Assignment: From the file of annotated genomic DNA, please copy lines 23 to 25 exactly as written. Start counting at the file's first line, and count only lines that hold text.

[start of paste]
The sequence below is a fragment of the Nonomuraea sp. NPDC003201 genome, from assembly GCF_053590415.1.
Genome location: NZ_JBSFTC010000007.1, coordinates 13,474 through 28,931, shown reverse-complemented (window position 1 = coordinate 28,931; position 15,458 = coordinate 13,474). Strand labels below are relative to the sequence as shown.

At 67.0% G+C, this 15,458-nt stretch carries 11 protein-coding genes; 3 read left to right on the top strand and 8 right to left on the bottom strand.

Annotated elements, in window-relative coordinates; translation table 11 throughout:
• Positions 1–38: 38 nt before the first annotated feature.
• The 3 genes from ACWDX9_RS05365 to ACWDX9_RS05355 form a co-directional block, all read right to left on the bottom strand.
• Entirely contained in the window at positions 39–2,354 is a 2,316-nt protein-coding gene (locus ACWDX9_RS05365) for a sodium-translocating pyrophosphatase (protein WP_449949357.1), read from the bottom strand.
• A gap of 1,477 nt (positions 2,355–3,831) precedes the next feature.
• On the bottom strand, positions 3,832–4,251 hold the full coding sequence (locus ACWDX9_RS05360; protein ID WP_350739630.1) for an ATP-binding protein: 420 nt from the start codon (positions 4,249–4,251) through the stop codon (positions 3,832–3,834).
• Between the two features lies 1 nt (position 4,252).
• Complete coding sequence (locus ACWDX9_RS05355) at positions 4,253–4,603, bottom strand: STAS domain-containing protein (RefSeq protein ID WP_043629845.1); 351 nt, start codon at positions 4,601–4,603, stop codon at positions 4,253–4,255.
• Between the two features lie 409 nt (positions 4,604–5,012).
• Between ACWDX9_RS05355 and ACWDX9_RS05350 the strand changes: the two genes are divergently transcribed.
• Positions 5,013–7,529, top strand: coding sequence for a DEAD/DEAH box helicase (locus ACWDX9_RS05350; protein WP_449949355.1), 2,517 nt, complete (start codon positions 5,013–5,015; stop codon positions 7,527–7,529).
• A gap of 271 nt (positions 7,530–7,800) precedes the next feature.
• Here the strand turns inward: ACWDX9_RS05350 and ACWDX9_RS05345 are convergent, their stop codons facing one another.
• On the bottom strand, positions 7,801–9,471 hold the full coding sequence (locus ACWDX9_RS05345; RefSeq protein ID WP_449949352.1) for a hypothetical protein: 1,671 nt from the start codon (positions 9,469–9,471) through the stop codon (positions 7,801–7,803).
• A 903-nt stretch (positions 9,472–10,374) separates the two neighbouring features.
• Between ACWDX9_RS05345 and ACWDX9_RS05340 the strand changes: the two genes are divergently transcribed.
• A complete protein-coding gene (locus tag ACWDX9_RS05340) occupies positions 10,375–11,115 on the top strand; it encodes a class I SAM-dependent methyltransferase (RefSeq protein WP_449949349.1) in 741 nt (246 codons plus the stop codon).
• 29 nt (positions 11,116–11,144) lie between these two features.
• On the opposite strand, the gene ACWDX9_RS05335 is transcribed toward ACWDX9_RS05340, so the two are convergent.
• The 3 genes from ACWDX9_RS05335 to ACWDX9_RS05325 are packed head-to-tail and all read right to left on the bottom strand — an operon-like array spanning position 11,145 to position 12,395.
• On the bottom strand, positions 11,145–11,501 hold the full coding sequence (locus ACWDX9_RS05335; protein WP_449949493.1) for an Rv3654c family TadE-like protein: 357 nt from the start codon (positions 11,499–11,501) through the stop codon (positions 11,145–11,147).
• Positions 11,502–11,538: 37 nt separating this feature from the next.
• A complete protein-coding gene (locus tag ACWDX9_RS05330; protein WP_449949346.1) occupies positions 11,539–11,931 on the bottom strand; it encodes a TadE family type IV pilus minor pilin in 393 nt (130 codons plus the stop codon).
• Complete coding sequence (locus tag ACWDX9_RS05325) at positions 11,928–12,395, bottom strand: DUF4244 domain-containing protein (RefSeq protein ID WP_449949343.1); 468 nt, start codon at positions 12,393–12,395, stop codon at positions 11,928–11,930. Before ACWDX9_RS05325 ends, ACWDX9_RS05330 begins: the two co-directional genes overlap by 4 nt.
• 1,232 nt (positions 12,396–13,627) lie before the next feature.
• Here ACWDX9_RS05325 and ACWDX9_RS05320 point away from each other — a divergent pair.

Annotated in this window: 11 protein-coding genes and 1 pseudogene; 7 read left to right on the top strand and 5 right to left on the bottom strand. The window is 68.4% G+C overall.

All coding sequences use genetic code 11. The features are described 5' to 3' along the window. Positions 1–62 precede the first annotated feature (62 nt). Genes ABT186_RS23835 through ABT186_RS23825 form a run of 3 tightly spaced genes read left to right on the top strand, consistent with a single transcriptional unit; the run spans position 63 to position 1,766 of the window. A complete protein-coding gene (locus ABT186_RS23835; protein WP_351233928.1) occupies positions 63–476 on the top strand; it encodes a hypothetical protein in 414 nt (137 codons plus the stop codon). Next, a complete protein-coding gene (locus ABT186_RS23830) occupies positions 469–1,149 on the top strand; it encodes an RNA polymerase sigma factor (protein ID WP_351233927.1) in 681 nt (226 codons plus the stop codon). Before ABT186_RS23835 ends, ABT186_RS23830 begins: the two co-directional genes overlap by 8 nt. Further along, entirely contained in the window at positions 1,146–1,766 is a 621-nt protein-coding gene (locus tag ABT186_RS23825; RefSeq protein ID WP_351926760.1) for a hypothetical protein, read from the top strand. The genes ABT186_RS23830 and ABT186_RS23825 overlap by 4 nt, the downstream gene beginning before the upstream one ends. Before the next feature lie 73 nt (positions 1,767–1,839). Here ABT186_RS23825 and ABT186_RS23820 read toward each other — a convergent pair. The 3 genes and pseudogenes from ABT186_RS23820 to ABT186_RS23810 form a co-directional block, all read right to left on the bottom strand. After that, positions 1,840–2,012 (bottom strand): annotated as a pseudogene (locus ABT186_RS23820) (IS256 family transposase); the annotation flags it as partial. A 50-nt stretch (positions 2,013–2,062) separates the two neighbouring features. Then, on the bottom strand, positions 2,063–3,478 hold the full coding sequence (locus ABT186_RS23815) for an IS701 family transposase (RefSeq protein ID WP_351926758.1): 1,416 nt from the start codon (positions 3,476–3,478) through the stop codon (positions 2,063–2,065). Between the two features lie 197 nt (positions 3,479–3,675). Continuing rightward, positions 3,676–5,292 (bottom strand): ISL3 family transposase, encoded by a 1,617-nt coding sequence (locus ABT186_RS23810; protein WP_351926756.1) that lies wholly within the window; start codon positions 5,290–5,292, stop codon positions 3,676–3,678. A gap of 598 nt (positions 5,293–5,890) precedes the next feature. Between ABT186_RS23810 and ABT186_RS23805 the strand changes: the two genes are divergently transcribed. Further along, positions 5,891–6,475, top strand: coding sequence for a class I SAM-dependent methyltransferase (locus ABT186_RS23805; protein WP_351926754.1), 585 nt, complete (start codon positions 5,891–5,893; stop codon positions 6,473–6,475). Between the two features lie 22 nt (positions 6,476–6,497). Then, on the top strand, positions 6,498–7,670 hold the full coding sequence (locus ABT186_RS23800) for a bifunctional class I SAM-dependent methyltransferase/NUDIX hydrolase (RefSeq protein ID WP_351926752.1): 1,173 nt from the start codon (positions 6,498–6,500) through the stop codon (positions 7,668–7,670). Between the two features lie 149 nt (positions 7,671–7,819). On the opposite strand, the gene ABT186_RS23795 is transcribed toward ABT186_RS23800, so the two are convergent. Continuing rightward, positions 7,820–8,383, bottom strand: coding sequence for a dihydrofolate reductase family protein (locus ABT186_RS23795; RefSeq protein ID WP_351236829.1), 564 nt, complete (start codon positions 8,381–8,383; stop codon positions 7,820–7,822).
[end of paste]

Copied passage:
• The 3 genes from ACWDX9_RS05335 to ACWDX9_RS05325 are packed head-to-tail and all read right to left on the bottom strand — an operon-like array spanning position 11,145 to position 12,395.
• On the bottom strand, positions 11,145–11,501 hold the full coding sequence (locus ACWDX9_RS05335; protein WP_449949493.1) for an Rv3654c family TadE-like protein: 357 nt from the start codon (positions 11,499–11,501) through the stop codon (positions 11,145–11,147).
• Positions 11,502–11,538: 37 nt separating this feature from the next.